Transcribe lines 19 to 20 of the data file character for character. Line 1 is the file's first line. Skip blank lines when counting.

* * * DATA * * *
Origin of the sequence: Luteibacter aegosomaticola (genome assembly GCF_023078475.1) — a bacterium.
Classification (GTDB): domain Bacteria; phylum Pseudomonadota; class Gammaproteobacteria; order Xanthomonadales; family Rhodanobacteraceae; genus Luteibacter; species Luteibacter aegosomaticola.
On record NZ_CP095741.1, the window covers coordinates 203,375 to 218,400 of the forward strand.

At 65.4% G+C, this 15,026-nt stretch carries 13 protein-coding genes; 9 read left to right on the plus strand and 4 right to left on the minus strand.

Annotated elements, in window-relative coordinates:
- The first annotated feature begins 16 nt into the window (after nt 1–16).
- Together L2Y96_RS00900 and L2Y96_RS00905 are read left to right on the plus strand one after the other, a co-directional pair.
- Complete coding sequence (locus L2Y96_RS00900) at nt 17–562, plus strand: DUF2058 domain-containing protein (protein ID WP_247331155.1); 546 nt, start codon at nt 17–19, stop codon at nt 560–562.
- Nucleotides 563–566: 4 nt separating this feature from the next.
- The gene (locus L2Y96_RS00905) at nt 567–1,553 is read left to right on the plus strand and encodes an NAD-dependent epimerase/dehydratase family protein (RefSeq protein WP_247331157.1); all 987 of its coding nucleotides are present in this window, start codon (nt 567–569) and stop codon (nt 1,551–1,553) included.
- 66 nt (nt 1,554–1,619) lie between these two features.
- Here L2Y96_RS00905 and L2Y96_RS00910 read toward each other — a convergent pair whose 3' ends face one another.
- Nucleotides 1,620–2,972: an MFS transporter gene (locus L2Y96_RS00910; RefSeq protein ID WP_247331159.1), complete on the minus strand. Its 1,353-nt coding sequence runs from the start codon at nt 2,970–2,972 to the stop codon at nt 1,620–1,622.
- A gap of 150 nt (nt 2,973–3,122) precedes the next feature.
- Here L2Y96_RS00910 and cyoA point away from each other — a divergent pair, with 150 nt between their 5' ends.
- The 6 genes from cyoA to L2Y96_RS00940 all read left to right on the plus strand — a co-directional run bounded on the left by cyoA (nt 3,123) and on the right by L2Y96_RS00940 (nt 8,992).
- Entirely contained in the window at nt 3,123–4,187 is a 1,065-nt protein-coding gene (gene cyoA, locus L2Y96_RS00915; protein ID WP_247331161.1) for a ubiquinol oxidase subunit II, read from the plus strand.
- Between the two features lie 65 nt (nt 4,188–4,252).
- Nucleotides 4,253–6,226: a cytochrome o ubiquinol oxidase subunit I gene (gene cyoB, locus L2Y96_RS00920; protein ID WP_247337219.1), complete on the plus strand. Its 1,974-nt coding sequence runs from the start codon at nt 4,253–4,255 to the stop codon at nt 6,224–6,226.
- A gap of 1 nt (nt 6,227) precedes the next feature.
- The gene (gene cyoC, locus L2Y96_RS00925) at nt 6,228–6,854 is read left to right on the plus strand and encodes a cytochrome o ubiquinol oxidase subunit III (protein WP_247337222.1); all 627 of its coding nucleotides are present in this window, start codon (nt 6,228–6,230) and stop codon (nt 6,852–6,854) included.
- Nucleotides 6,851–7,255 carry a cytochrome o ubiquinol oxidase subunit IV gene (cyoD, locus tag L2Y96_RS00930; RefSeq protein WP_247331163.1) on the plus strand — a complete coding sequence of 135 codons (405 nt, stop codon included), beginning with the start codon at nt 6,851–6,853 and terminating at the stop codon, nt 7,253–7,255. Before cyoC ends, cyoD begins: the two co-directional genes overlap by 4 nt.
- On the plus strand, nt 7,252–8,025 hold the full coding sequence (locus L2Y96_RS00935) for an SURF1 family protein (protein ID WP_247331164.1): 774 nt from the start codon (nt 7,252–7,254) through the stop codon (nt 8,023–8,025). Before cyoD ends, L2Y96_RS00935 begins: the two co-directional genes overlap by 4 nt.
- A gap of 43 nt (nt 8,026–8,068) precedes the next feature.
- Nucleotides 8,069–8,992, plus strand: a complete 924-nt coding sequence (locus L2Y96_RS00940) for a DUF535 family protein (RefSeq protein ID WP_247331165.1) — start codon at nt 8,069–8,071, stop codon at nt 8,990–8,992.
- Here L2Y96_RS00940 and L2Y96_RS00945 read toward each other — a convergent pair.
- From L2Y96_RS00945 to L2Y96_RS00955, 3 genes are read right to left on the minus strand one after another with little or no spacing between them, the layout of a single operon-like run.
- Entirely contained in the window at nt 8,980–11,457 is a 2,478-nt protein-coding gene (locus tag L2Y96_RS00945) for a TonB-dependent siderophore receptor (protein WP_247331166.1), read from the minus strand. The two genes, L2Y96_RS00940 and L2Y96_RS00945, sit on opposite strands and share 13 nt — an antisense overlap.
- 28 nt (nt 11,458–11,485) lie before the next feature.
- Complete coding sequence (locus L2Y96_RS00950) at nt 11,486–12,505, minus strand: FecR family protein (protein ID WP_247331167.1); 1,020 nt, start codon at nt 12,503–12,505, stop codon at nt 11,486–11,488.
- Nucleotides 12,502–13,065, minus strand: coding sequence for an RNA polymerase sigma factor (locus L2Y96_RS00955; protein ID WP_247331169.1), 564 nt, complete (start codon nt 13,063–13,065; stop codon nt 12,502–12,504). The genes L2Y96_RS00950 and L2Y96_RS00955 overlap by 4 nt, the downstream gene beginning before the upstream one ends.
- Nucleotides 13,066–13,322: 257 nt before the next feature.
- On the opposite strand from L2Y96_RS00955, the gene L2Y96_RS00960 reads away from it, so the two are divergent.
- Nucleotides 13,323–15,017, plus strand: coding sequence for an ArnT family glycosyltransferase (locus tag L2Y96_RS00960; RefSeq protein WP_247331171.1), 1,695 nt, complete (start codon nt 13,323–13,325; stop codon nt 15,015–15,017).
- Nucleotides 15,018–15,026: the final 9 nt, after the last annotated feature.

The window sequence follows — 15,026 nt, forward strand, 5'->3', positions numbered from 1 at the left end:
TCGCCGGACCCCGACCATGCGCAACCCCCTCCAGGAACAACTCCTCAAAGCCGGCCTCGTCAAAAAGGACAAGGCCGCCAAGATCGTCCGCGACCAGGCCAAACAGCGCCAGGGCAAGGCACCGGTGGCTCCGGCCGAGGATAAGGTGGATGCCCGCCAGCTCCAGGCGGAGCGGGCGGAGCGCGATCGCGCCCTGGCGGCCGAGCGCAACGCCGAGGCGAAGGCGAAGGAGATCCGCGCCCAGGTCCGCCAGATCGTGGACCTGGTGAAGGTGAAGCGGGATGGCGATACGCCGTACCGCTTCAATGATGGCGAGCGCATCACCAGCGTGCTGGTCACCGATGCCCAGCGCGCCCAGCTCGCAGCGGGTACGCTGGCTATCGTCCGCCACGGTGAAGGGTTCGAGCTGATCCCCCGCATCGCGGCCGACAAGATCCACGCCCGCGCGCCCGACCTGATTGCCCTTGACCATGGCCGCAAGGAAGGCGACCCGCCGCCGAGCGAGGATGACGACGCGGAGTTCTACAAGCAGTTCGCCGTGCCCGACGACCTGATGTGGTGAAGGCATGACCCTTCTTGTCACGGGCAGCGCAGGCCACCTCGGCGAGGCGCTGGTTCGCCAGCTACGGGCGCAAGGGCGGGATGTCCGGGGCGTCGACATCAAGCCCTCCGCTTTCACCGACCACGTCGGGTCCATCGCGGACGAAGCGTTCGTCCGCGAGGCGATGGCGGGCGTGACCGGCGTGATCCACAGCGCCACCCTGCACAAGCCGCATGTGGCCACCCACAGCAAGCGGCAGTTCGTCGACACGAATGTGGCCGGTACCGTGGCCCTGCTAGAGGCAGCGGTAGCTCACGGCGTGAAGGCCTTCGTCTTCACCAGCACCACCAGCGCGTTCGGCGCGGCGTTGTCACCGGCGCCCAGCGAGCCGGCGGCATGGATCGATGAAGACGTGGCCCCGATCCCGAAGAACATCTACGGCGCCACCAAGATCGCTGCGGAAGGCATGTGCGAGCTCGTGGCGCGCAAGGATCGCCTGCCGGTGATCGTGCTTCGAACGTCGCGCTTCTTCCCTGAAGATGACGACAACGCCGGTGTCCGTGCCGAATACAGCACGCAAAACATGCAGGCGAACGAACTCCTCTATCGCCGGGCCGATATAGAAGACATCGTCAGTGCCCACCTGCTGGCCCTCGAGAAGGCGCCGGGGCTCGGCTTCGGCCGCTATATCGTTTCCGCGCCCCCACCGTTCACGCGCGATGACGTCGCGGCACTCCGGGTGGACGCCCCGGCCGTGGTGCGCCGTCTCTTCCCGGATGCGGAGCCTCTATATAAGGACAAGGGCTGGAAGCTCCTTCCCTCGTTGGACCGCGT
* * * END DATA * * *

- Nucleotides 4,253–6,226: a cytochrome o ubiquinol oxidase subunit I gene (gene cyoB, locus L2Y96_RS00920; protein ID WP_247337219.1), complete on the plus strand. Its 1,974-nt coding sequence runs from the start codon at nt 4,253–4,255 to the stop codon at nt 6,224–6,226.
- A gap of 1 nt (nt 6,227) precedes the next feature.